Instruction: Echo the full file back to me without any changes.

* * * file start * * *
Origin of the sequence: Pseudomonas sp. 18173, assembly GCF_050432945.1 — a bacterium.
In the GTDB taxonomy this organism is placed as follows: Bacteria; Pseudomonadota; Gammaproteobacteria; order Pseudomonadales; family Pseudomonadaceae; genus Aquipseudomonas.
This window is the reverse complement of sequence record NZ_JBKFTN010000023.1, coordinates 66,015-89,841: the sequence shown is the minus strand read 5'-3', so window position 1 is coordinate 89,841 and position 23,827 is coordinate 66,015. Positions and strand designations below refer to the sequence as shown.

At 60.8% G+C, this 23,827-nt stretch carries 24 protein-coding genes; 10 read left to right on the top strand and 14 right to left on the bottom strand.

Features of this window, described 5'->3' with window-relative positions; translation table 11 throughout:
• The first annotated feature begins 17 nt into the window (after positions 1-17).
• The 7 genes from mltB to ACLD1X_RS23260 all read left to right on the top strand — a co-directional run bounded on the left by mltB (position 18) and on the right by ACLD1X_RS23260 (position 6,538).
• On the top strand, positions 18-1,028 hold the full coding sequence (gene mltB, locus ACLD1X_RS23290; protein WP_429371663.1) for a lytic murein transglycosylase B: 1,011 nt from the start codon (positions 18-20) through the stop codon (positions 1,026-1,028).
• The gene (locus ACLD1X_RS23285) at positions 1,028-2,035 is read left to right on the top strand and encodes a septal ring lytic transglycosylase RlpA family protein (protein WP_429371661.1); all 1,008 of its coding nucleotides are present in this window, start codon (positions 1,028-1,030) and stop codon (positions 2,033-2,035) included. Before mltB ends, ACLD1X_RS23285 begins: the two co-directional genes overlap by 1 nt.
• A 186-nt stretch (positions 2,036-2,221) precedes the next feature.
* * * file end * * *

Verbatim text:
Origin of the sequence: Pseudomonas sp. 18173, assembly GCF_050432945.1 — a bacterium.
In the GTDB taxonomy this organism is placed as follows: Bacteria; Pseudomonadota; Gammaproteobacteria; order Pseudomonadales; family Pseudomonadaceae; genus Aquipseudomonas.
This window is the reverse complement of sequence record NZ_JBKFTN010000023.1, coordinates 66,015-89,841: the sequence shown is the minus strand read 5'-3', so window position 1 is coordinate 89,841 and position 23,827 is coordinate 66,015. Positions and strand designations below refer to the sequence as shown.

At 60.8% G+C, this 23,827-nt stretch carries 24 protein-coding genes; 10 read left to right on the top strand and 14 right to left on the bottom strand.

Features of this window, described 5'->3' with window-relative positions; translation table 11 throughout:
• The first annotated feature begins 17 nt into the window (after positions 1-17).
• The 7 genes from mltB to ACLD1X_RS23260 all read left to right on the top strand — a co-directional run bounded on the left by mltB (position 18) and on the right by ACLD1X_RS23260 (position 6,538).
• On the top strand, positions 18-1,028 hold the full coding sequence (gene mltB, locus ACLD1X_RS23290; protein WP_429371663.1) for a lytic murein transglycosylase B: 1,011 nt from the start codon (positions 18-20) through the stop codon (positions 1,026-1,028).
• The gene (locus ACLD1X_RS23285) at positions 1,028-2,035 is read left to right on the top strand and encodes a septal ring lytic transglycosylase RlpA family protein (protein WP_429371661.1); all 1,008 of its coding nucleotides are present in this window, start codon (positions 1,028-1,030) and stop codon (positions 2,033-2,035) included. Before mltB ends, ACLD1X_RS23285 begins: the two co-directional genes overlap by 1 nt.
• A 186-nt stretch (positions 2,036-2,221) precedes the next feature.